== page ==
The guided missile destroyer USS Farragut and three Cyclone-class patrol boats are no longer accompanying U.S. commercial vessels through the Strait of Hormuz. File photo by Mass Communication Specialist 2nd Class Deven B. King/U.S. Navy
WASHINGTON, May 6 (UPI) -- The U.S. Navy will no longer accompany commercial ships through the Strait of Hormuz as tensions -- sparked by an Iranian patrol boat seizing a Marshall Islands-flagged cargo ship last month -- die down.
The USS Farragut, a guided missile destroyer, and three Cyclone-class coast patrol boats, were deployed to the narrow channel of water between Iran and Oman on Thursday to protect U.S. commercial vessels as they passed through.
The plan was reduce the risk of confrontation between cargo vessels and Iran after Iranian boats twice harassed Maersk ships.
Army Col. Steven Warren, a spokesman for the Department of Defense, told reporters Wednesday the boats would stop actively accompanying commercial vessels, though they remain in the vicinity. He said the move was made because there had been no further incidents with Iran.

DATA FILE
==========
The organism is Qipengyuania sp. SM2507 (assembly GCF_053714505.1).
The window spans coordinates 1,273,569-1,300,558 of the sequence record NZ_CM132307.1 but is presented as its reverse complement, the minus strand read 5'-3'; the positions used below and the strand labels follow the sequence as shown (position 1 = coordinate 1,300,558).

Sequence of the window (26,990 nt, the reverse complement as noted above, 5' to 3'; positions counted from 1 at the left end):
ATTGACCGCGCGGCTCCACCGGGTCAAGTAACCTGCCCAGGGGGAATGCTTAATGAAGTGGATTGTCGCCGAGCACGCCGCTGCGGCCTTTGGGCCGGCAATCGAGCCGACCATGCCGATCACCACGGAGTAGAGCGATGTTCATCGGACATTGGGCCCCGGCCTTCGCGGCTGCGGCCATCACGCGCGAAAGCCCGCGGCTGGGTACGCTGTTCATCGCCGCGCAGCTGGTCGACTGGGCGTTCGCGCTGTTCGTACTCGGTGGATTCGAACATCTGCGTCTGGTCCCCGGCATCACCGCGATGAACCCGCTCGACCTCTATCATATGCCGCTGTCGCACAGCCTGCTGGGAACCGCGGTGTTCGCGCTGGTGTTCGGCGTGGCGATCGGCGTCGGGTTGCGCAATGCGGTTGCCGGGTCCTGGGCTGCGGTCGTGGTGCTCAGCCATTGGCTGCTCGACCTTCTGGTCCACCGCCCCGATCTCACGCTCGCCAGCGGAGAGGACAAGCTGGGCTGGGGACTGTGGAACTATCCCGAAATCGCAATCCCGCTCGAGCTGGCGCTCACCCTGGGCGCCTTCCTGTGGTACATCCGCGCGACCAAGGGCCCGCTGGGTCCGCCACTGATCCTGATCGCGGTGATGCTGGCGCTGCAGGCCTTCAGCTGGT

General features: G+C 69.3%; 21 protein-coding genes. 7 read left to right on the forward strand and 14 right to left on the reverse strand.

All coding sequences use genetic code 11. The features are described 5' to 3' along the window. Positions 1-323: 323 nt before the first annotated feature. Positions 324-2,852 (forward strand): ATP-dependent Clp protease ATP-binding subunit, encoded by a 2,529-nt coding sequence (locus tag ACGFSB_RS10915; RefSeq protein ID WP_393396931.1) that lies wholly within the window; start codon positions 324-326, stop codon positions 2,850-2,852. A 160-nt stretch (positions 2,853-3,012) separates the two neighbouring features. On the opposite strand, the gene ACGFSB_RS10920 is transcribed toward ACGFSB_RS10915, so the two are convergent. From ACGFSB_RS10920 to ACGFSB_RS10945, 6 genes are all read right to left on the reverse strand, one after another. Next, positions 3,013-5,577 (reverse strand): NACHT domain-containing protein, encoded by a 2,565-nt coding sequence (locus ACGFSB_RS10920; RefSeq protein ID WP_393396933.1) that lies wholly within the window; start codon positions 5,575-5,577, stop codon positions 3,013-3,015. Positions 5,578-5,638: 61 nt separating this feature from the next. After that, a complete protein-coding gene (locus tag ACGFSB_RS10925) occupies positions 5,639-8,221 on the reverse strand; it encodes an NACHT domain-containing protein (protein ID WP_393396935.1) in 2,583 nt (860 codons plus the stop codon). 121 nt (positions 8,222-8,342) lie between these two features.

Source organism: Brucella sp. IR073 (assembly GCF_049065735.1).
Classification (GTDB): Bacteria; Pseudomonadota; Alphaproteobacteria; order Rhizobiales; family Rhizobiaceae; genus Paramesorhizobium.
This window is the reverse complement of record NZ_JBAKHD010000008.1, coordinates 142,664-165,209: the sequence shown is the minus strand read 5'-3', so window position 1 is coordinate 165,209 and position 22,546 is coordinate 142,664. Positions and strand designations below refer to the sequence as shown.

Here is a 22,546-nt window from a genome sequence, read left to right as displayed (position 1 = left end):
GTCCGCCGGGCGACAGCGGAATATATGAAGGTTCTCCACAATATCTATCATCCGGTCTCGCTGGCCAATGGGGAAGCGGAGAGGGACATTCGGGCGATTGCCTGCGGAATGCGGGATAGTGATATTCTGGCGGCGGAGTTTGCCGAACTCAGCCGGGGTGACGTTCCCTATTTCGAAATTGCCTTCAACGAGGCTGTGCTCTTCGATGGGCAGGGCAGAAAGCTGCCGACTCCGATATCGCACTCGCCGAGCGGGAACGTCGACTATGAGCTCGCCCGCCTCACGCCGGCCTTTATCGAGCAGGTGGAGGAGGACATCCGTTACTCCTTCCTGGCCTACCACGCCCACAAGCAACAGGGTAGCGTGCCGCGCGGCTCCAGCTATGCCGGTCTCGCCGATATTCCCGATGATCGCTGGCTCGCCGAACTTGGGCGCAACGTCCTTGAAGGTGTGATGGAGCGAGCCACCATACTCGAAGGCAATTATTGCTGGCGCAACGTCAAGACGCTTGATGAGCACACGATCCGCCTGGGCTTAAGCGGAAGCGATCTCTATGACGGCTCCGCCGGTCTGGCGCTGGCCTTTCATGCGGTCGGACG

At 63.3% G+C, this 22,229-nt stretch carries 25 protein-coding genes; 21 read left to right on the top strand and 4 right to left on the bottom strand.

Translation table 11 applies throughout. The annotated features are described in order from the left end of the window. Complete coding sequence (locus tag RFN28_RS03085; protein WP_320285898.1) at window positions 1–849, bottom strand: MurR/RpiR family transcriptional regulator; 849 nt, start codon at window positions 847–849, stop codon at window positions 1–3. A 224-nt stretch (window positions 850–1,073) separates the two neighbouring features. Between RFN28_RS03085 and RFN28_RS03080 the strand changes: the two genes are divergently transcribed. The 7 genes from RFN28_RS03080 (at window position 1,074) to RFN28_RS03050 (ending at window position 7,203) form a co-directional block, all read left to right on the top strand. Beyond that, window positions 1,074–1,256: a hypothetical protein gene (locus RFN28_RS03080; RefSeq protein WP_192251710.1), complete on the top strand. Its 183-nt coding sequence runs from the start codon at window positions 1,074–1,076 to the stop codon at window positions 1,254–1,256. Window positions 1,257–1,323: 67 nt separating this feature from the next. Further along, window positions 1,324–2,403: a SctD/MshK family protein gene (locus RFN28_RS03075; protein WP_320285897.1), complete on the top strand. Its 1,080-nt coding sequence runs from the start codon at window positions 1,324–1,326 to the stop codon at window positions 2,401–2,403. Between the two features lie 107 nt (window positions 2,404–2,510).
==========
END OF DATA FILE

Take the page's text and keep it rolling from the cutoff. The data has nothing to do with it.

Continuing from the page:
The tension started April 24 when Iranian Revolutionary Guard ships harassed the U.S.-flagged Maersk Kensington commercial vessel, then seized the Maersk Tigris on April 28.
The Maersk Tigris, a cargo ship sailing under the flag of the Marshall Islands, was traveling through the Strait to the United Arab Emirates when it was intercepted by five Iranian ships. The cargo ship sent a distress call after shots were fired, the distress signal picked up by the USS Farragut, which was sailing in the area.
The ship was diverted to the nearby Iranian port of Bandar Abbas. About 30 crewmen were aboard the captured ship.
Iran said its seizure of the Maersk Tigris was a business issue unrelated to military tensions in the region.